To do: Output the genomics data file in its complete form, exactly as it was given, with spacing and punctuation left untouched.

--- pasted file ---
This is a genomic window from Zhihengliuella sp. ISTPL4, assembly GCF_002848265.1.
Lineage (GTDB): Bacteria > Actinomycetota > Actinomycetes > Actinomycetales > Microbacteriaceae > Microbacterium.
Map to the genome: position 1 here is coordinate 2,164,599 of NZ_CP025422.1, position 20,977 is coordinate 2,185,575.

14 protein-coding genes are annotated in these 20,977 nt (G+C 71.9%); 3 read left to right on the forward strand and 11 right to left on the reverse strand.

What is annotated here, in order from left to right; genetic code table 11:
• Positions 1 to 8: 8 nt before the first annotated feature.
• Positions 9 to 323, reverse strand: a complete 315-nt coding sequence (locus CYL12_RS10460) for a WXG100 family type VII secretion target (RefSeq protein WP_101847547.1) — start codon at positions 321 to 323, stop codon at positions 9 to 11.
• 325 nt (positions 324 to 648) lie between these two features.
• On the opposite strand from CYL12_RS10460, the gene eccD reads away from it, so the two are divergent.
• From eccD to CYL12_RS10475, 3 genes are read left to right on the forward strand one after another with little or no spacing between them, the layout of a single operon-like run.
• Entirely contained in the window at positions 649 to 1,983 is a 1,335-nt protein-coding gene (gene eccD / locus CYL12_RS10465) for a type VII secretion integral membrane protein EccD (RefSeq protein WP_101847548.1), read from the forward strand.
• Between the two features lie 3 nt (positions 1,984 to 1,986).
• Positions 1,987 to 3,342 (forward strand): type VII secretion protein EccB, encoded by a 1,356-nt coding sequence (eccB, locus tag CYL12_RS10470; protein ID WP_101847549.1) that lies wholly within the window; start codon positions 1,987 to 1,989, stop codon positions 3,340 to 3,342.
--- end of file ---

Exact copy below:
This is a genomic window from Zhihengliuella sp. ISTPL4, assembly GCF_002848265.1.
Lineage (GTDB): Bacteria > Actinomycetota > Actinomycetes > Actinomycetales > Microbacteriaceae > Microbacterium.
Map to the genome: position 1 here is coordinate 2,164,599 of NZ_CP025422.1, position 20,977 is coordinate 2,185,575.

14 protein-coding genes are annotated in these 20,977 nt (G+C 71.9%); 3 read left to right on the forward strand and 11 right to left on the reverse strand.

What is annotated here, in order from left to right; genetic code table 11:
• Positions 1 to 8: 8 nt before the first annotated feature.
• Positions 9 to 323, reverse strand: a complete 315-nt coding sequence (locus CYL12_RS10460) for a WXG100 family type VII secretion target (RefSeq protein WP_101847547.1) — start codon at positions 321 to 323, stop codon at positions 9 to 11.
• 325 nt (positions 324 to 648) lie between these two features.
• On the opposite strand from CYL12_RS10460, the gene eccD reads away from it, so the two are divergent.
• From eccD to CYL12_RS10475, 3 genes are read left to right on the forward strand one after another with little or no spacing between them, the layout of a single operon-like run.
• Entirely contained in the window at positions 649 to 1,983 is a 1,335-nt protein-coding gene (gene eccD / locus CYL12_RS10465) for a type VII secretion integral membrane protein EccD (RefSeq protein WP_101847548.1), read from the forward strand.
• Between the two features lie 3 nt (positions 1,984 to 1,986).
• Positions 1,987 to 3,342 (forward strand): type VII secretion protein EccB, encoded by a 1,356-nt coding sequence (eccB, locus tag CYL12_RS10470; protein ID WP_101847549.1) that lies wholly within the window; start codon positions 1,987 to 1,989, stop codon positions 3,340 to 3,342.